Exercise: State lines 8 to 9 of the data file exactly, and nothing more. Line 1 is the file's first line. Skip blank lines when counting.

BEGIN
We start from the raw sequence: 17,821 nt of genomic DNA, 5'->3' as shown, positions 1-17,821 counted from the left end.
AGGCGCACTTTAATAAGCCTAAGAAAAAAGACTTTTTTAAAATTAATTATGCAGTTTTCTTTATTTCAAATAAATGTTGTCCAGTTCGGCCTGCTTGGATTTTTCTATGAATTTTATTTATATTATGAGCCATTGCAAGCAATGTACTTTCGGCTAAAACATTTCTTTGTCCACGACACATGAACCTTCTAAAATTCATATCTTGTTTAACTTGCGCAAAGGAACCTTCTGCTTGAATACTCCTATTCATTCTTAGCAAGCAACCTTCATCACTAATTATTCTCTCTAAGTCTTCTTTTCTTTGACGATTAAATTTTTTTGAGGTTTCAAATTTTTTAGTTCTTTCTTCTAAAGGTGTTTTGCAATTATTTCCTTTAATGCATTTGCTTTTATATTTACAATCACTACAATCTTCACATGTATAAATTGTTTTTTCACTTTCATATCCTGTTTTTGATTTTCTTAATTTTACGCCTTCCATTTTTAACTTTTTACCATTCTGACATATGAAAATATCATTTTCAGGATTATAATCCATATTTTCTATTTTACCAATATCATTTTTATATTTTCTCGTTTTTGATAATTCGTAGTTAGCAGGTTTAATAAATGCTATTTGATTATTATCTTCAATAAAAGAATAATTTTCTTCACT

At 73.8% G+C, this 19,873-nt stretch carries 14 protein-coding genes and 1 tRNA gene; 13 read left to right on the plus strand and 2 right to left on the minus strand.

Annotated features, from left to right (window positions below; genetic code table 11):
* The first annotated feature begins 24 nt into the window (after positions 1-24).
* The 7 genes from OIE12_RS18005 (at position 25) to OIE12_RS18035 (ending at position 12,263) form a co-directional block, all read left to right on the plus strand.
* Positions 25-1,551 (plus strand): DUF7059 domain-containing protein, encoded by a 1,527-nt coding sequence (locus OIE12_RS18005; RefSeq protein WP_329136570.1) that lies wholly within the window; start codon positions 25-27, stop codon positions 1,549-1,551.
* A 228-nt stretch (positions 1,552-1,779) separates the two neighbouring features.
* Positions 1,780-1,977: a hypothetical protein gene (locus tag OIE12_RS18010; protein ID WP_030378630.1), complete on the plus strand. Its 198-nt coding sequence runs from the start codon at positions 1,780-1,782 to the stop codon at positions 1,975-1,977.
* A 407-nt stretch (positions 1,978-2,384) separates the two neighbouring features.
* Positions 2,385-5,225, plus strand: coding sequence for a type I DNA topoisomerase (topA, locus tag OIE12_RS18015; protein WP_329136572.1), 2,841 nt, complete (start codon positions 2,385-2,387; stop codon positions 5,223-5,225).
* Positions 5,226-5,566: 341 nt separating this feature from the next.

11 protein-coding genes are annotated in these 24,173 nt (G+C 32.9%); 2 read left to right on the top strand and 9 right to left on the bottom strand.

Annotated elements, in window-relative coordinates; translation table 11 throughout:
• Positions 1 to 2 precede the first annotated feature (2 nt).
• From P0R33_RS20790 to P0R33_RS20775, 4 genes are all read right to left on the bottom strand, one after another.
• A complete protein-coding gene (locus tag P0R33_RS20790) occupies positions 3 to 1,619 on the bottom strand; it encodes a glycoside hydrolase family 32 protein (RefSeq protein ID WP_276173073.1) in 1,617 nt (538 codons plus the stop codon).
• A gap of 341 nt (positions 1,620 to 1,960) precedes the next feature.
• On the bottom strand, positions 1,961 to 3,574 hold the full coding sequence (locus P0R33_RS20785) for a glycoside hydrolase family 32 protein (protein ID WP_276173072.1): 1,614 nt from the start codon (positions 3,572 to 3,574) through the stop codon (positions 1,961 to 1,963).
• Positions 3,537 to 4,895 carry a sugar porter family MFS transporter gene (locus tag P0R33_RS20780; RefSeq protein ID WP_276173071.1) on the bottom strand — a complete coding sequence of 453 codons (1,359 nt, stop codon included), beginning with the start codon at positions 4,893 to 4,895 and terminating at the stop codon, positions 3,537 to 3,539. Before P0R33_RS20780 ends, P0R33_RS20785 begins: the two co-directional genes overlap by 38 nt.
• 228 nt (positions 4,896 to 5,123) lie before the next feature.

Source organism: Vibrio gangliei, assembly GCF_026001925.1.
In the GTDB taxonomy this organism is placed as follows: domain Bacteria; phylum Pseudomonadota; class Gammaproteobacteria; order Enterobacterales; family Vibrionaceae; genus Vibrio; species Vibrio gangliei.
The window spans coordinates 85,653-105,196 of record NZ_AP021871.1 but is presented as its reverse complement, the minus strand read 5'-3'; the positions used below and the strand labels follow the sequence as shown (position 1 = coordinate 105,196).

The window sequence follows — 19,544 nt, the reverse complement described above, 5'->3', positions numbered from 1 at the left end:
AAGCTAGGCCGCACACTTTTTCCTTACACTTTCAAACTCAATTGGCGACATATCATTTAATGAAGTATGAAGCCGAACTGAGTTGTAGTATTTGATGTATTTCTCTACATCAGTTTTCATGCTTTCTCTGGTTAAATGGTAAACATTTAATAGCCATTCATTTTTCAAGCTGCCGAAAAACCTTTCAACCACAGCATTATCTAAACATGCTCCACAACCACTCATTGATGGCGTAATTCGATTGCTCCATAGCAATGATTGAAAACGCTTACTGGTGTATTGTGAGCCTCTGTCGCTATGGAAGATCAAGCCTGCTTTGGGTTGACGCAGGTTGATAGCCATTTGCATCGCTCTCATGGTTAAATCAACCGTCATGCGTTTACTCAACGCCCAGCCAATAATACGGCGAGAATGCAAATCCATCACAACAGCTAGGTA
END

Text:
* A 228-nt stretch (positions 1,552-1,779) separates the two neighbouring features.
* Positions 1,780-1,977: a hypothetical protein gene (locus tag OIE12_RS18010; protein ID WP_030378630.1), complete on the plus strand. Its 198-nt coding sequence runs from the start codon at positions 1,780-1,782 to the stop codon at positions 1,975-1,977.